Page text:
A clinical study (or clinical trial) is a scientific investigation of possible new medications, or different versions or new uses of existing medications. A clinical trial for pancreatic cancer can help to find out whether a potential new medicine works against the cancer.
Each study is highly regulated and approved by regulatory and ethical groups before it can begin. In 1 year, an estimated 2.3 million patients took part in such carefully conducted trials in the USA. Systems are in place to ensure your personal and medical data are protected.
New medications must go through several phases of clinical testing to determine how well they work and how safe they are; the POLO study is a Phase 3 trial in metastatic pancreatic cancer, which means it is a large-scale trial that is being conducted following initial positive results in smaller-scale studies.
Clinical studies are the only way that researchers can develop new treatment options for people living with pancreatic cancer. Many people are not aware of this option – currently only about 4.5% of all patients with pancreatic cancer enroll in clinical trials. Increased participation would help with progress in the development of new treatments for pancreatic cancer.
Further information about pancreatic cancer clinical trials can be found on these websites:
Olaparib is an investigational medication for metastatic germline BRCA-mutated pancreatic cancer that is different from chemotherapy. Olaparib has been approved by the Food and Drug Administration (FDA) for the treatment of women with germline BRCA genetic mutations with advanced ovarian cancer, who have previously received three or more courses of chemotherapy. Olaparib is a PARP inhibitor which means it works by stopping a protein called PARP from working properly. PARP is a new target in pancreatic cancer research. In cancer cells, PARP repairs the DNA of genes that have been damaged by chemotherapy, allowing the cancer cells to multiply and the tumor to get bigger. Since olaparib stops PARP from working, the DNA repair can no longer take place and the cancer might stop growing (stabilize) or shrink (improve) if the treatment works.
A gene is a section of DNA carrying information that is transferred from one generation to the next. Changes in some genes, known as ‘mutations’, can be linked with certain hereditary diseases. The BRCA genes are implicated in some breast and ovarian cancers. In addition, BRCA mutations have been associated with other cancer types, including pancreatic cancer. People with BRCA mutations have a 1–7% risk of developing pancreatic cancer during their lifetime. A previous clinical study of olaparib in pancreatic cancer has shown that it worked in people with mutations in their BRCA1 or BRCA2 genes.
One of the aims of the POLO study is to try to confirm these results in a larger group of people who have BRCA mutations.
Almost one in every 20 people with pancreatic cancer has changes in their BRCA genes. Some people with pancreatic cancer will already know whether they have these changes, but others may not. Everyone in the POLO study will have their BRCA status tested, even people who have already been tested before. Your doctor will take a sample of your blood. This will be sent to a laboratory where your BRCA genes can be analyzed to see if there is a germline BRCA mutation.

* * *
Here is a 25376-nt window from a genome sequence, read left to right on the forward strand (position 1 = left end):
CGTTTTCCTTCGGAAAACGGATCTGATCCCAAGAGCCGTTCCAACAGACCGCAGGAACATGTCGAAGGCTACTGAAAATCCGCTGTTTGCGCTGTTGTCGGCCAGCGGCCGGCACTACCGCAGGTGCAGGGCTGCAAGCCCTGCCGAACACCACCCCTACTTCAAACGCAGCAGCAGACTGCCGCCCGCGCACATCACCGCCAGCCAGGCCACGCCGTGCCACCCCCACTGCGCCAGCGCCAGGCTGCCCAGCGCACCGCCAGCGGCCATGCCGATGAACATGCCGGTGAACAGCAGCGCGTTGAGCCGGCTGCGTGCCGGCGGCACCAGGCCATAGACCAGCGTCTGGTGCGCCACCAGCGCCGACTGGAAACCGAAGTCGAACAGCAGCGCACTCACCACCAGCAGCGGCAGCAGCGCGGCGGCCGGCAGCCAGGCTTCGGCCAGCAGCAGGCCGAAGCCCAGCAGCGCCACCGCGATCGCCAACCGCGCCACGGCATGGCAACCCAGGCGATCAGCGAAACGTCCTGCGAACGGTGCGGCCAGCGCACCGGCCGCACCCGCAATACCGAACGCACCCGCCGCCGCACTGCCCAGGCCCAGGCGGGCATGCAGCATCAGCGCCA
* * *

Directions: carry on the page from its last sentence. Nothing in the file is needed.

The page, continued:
Because changes in the BRCA genes tend to run in families, if you do not know your BRCA status, you should discuss testing with your doctor or a genetics expert to understand the conversations you may want to have with family members if the test is positive.
A clinical study of olaparib in people who:
- Are at least 18 years of age
- Have been clinically diagnosed with a type of pancreatic cancer known as adenocarcinoma that has spread outside of the pancreas (also known as metastatic pancreatic cancer)
- Have an inherited germline BRCA genetic mutation (gBRCA1 or gBRCA2)
- Have received one course (minimum of 16 weeks) of platinum-based chemotherapy, with the last dose completed 4–8 weeks before starting the study treatment. (Platinum agents include carboplatin, cisplatin, and oxaliplatin)
- Have a tumor that has not grown (stabilized) or improved (shrunk/disappeared) during treatment with platinum-based chemotherapy
- Have reached a point in their chemotherapy where both they and their doctor believe having a pause or break in chemotherapy treatment is appropriate
A placebo is a dummy medication or ‘sugar pill’ that looks exactly like the study medication but does not contain any active ingredients. Sometimes, to find out if a medicine works it is compared with having no medicine at all, and a placebo is used to do this. In the POLO study, a computer randomly selects whether people joining the study will be given olaparib or placebo (a process called ‘randomization’). For every five people who take part in the POLO trial, three will receive olaparib and two will receive placebo. So that people receiving olaparib and those receiving placebo are treated in the same way, it is important that nobody, including the people in the study, their doctors, and study nurses, know who is taking which treatment (this is known as the study being ‘double-blinded’).